NFTs, or Non-Fungible Tokens, are tokens which currently verify ownership of pictures, audio and video files and even houses irrefutably on a blockchain. NFTs have seen an expansion in many of the most popular chains after gaining popularity on Ethereum and OpenSea.
The price of NFTs can vary wildly with some collections worth millions whilst others fail to ever get off the ground.
In theory, NFTs should be subject to no different tax rules than traditional crypto assets. They can be bought and sold for a capital gain or loss. Unlike other cryptocurrencies, each NFT carries a unique value rather than being the same as another NFT. However with NFTs, especially on expensive Layer 1 chains such as Ethereum, 'Gas Fees' can quickly ramp up and eat into your profits.
SARS has published minimal advice regarding the taxation of Non-Fungible Tokens. However, from previous capital gains advice, we can interpret the rules.
Two assumptions we must make are:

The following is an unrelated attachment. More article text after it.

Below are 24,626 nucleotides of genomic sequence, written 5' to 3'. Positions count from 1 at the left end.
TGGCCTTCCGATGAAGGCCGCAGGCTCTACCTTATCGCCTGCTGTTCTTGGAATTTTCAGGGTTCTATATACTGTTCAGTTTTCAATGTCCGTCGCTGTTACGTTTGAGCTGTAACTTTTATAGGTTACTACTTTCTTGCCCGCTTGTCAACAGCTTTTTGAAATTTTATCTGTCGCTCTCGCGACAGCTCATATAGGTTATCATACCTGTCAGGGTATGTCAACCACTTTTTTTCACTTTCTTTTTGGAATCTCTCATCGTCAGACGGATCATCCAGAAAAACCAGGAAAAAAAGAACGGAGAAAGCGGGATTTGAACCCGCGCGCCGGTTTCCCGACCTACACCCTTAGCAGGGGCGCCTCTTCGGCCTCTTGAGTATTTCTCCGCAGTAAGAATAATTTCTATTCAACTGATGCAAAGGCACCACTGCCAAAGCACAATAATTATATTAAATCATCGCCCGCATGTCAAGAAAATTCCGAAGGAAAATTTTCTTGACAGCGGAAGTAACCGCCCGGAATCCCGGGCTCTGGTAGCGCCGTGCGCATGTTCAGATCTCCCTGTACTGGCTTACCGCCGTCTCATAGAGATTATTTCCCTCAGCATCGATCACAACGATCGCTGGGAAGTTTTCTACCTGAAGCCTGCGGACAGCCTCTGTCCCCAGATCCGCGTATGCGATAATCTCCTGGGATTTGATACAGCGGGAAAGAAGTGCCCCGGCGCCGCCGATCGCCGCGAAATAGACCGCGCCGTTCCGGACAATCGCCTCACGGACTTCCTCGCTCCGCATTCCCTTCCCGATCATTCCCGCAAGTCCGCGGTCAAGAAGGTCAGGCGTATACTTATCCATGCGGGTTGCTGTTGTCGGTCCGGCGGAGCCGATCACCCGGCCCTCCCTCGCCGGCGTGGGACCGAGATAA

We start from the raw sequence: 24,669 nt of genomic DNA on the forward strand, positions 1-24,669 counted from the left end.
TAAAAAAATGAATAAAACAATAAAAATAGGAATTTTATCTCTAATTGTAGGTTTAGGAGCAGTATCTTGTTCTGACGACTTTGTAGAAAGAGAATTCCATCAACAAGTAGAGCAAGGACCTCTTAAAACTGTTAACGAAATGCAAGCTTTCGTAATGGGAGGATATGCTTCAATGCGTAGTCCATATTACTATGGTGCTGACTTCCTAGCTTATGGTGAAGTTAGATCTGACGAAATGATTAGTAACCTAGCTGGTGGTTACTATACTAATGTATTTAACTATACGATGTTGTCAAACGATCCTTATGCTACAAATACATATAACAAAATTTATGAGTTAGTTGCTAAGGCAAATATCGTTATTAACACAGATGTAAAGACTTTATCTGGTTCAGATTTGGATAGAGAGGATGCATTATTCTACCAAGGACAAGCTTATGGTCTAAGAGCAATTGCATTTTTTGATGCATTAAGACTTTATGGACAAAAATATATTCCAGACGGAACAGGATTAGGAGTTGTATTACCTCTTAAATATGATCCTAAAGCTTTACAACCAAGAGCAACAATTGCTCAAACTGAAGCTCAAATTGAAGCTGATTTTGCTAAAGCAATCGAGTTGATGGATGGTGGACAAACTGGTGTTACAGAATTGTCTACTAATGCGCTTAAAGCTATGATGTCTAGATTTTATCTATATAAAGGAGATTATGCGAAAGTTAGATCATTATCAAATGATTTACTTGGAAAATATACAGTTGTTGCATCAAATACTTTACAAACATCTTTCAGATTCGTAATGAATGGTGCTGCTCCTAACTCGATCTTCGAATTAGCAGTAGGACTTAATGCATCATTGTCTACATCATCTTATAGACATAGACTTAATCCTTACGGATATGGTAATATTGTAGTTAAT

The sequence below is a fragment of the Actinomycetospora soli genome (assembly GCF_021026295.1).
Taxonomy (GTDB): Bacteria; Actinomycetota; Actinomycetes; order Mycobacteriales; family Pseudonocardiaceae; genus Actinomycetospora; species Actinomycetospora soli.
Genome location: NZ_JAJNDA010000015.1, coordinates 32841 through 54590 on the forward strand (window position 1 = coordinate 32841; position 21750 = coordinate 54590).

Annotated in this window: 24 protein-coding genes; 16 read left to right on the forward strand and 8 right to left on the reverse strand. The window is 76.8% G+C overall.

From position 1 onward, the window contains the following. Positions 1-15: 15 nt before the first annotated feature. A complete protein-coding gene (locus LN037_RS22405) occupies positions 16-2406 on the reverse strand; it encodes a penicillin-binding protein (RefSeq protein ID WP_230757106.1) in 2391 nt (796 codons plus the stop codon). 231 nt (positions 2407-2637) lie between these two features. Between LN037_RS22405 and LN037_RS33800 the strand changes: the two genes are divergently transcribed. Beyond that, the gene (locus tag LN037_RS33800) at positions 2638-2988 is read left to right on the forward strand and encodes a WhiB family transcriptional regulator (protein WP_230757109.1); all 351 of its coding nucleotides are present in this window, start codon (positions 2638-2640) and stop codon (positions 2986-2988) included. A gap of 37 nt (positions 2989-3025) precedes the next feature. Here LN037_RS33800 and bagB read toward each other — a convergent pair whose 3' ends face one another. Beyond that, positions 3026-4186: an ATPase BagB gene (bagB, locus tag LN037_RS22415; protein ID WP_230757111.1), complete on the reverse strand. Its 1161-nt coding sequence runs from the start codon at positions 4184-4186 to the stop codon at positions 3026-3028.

- 1.SARS view NFTs as assets.
- 2.They are only taxed on 40% of their gain.
With rules established, we can assume NFTs are taxed on 40% of any gains they make which exceed their 'base cost' (the price they purchased the NFT). Also, as we know trading expenses can increase your cost basis; you can accurately calculate your tax liability for each NFT sale.
Let's use an example to demonstrate how you would tax gains on NFT sales.
Nala has recently started trading NFTs on the NFT marketplace OpenSea. Having made her first sale on the platform, she realizes tax must be due.
Nala was whitelisted for a new project and minted one NFT at a price of:
- 0.3 Ethereum mint cost (R10,000)
- R1,000 in gas fees.
After holding her NFT past mint day, Nala has realized her NFT has doubled in value to 0.6 Ethereum. Wanting to secure her profits, she lists it on OpenSea for seven days, for 0.6 ETH, which cost her another R1,000 in gas fees.
A buyer was quickly tempted, paying full price for the NFT, securing her profits of 0.3 Ethereum minus another R1,000 for the final transaction.
In total, her gas fees accumulated to R4,000, with a mint price of R10,000 and a sale price of R20,000.
In total her cost basis is:
R10,000 mint price + R4,000 in gas fees = R14,000
So, R20,000 sales price less cost basis of R14,000 leaves her a gain of R6,000.
Only 40% of the R6,000 gain can be taxed, leaving a taxable gain of